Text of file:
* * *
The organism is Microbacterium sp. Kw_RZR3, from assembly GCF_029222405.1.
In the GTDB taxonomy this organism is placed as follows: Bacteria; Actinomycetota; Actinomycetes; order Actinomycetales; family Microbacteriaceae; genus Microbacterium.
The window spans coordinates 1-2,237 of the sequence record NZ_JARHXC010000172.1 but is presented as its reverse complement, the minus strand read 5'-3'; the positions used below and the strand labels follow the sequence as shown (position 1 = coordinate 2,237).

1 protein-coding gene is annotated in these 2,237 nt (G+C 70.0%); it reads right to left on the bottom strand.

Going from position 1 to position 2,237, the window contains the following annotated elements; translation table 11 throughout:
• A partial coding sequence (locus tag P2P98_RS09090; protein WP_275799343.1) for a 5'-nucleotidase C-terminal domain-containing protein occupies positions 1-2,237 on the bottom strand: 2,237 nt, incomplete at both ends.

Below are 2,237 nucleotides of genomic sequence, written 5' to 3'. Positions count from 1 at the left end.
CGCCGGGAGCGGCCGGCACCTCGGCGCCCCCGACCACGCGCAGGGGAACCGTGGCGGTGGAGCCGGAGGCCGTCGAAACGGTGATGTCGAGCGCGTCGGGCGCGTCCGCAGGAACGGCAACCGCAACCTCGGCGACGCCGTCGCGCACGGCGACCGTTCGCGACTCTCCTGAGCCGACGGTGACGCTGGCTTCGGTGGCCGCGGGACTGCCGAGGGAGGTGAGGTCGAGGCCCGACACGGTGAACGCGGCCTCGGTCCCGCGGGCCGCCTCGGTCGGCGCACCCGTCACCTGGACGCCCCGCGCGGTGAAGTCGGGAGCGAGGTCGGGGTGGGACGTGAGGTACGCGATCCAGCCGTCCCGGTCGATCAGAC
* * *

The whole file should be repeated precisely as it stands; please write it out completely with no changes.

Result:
The organism is Microbacterium sp. Kw_RZR3, from assembly GCF_029222405.1.
In the GTDB taxonomy this organism is placed as follows: Bacteria; Actinomycetota; Actinomycetes; order Actinomycetales; family Microbacteriaceae; genus Microbacterium.
The window spans coordinates 1-2,237 of the sequence record NZ_JARHXC010000172.1 but is presented as its reverse complement, the minus strand read 5'-3'; the positions used below and the strand labels follow the sequence as shown (position 1 = coordinate 2,237).

1 protein-coding gene is annotated in these 2,237 nt (G+C 70.0%); it reads right to left on the bottom strand.

Going from position 1 to position 2,237, the window contains the following annotated elements; translation table 11 throughout:
• A partial coding sequence (locus tag P2P98_RS09090; protein WP_275799343.1) for a 5'-nucleotidase C-terminal domain-containing protein occupies positions 1-2,237 on the bottom strand: 2,237 nt, incomplete at both ends.

Below are 2,237 nucleotides of genomic sequence, written 5' to 3'. Positions count from 1 at the left end.
CGCCGGGAGCGGCCGGCACCTCGGCGCCCCCGACCACGCGCAGGGGAACCGTGGCGGTGGAGCCGGAGGCCGTCGAAACGGTGATGTCGAGCGCGTCGGGCGCGTCCGCAGGAACGGCAACCGCAACCTCGGCGACGCCGTCGCGCACGGCGACCGTTCGCGACTCTCCTGAGCCGACGGTGACGCTGGCTTCGGTGGCCGCGGGACTGCCGAGGGAGGTGAGGTCGAGGCCCGACACGGTGAACGCGGCCTCGGTCCCGCGGGCCGCCTCGGTCGGCGCACCCGTCACCTGGACGCCCCGCGCGGTGAAGTCGGGAGCGAGGTCGGGGTGGGACGTGAGGTACGCGATCCAGCCGTCCCGGTCGATCAGAC